Here’s an experience I had a few years ago while practising to play in Smetana’s Bartered Bride overture. As I remember, I was playing in the second violins at the time.

The music

The main feature of the overture’s opening is that each violin section has to play a long, continuous stream of very fast semiquavers for the first page or so. (Probably this applies to the other string sections too.) Since  players of other parts have to fit their semiquavers to them when they join in, the music can hold together only if they’re played accurately in time. Accuracy is essential.

This is a dangerous situation: the natural tendency of a stream of equal notes is to rush, and they’ll rush even more if the player is feeling a bit panicky about playing them. In an amateur orchestra it’s likely that at least some players will be tempted to experience such panic. And once any rushing starts, it won’t be unanimous: everyone will accelerate differently so they’re no longer playing the same notes at the same time.

This kind of rushing is contagious, too. So all a passage like this really needs in order to risk disaster is for one player to start rushing and a few others nearby to lose their nerve. It’s a very short step from that to total chaos.

The practice

So this was one of those rare cases where it was a good idea to practise with a metronome. (Normally this is a bad idea; it leads to a mechanically rigid tempo, which in most circumstances is unmusical.) There were two main aspects I had to practise: (i) learning the notes and fingerings well enough not to stumble over anything; (ii) keeping the tempo absolutely constant.

So I practised with a metronome, considerably below tempo at first, and increasing the speed very gradually. (The aim in this sort of practice is to repeat the experience of getting the notes right until you can do so at full tempo—not to repeat the experience of getting them wrong and of being forced to play too fast. Otherwise you’re training yourself to get them wrong, not to get them right.) Eventually I could play the entire passage, up to speed (with a little extra left over for comfort) and in time.

Practising like this involves quite intense concentration on very short timescales: listening to hear whether each note is coming out correctly, paying attention to the feeling in the fingers as they either automatically go to the correct note or try to play the wrong one, keeping the bow stroke metronomic, watching out for any hint of stumbling, and so on.

The illusion

But what was really interesting about these practice sessions was what happened once I stopped playing. Within a few seconds, I had the impression that I could hear the metronome speeding up. In fact it seemed to be accelerating quite dramatically. So much so that if it had been a fellow player in the orchestra I’d have thought they were rushing quite badly. I estimate that the apparent increase in speed was around 15%–20%.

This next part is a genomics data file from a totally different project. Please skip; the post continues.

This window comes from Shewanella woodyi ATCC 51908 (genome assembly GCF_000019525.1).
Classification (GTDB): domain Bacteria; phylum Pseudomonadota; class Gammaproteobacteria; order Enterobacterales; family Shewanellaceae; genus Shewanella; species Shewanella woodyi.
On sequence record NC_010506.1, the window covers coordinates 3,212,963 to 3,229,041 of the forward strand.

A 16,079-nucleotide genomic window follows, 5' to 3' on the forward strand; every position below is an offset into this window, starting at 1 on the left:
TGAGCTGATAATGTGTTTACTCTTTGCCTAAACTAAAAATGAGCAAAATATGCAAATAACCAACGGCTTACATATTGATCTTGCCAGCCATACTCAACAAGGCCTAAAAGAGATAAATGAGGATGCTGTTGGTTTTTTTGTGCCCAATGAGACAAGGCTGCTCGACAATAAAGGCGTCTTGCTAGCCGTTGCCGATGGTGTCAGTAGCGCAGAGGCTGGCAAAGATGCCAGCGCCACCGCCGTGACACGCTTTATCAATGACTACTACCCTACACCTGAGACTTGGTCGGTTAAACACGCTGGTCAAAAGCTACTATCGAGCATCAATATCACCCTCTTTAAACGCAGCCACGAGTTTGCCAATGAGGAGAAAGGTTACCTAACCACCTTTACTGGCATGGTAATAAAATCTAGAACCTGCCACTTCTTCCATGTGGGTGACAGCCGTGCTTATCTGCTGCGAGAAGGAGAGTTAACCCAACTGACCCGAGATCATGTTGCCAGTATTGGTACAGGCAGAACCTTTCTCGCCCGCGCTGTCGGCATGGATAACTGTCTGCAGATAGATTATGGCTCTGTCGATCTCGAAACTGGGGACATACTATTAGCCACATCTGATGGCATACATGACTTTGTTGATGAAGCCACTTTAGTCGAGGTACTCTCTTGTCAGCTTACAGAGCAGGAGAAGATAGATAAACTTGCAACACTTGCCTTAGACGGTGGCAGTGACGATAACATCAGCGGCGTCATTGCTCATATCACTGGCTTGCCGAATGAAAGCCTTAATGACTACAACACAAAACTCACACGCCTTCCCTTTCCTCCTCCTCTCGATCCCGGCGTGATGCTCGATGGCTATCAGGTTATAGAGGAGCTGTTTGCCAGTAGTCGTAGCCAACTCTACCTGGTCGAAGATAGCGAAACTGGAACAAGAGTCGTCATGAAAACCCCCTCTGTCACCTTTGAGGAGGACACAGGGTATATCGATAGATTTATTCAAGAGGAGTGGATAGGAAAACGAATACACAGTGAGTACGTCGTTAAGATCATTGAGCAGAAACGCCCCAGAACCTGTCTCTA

But of course the metronome wasn’t suddenly speeding up; it’s a highly accurate electronic one, and all that had happened was that I’d stopped playing notes on the violin. Yet it was almost impossible to believe that the metronome wasn’t accelerating. I could hear it going faster and faster.

I interpreted this as my perception slowing down, now that I was no longer concerned with what happened from one tenth of a second to the next. It seemed as though my mind had sped up in order to play the fast music, and was now returning to its normal pace.

I wonder whether this is one of the reasons musicians have to train themselves not to rush when playing fast music. If your time perception changes so the music feels much slower than it actually is, you’ll have no idea that you’ve sped up. It’ll feel as though you’re playing at just the same speed you were all along. As musicians we have to learn what kinds of passages are prone to rushing, and how it feels not to rush. Often this involves playing at a speed which feels as though it’s definitely too slow, or making a conscious effort to slow down—while in fact playing at exactly the same speed.

I was reminded of all this today when a friend tweeted a link to this article about an experiment on mindfulness meditation. This form of meditation emphasises awareness of the present moment. The research found that the meditation made time appear to pass more slowly for the participants, in a way that sounds very similar to what happened while I was practising. And maybe for similar reasons: focusing on the current moment as a meditation exercise, and focusing on the current note being played as a practice exercise, seem to me to involve exactly the same focus of attention, even if the mental state involved isn’t identical.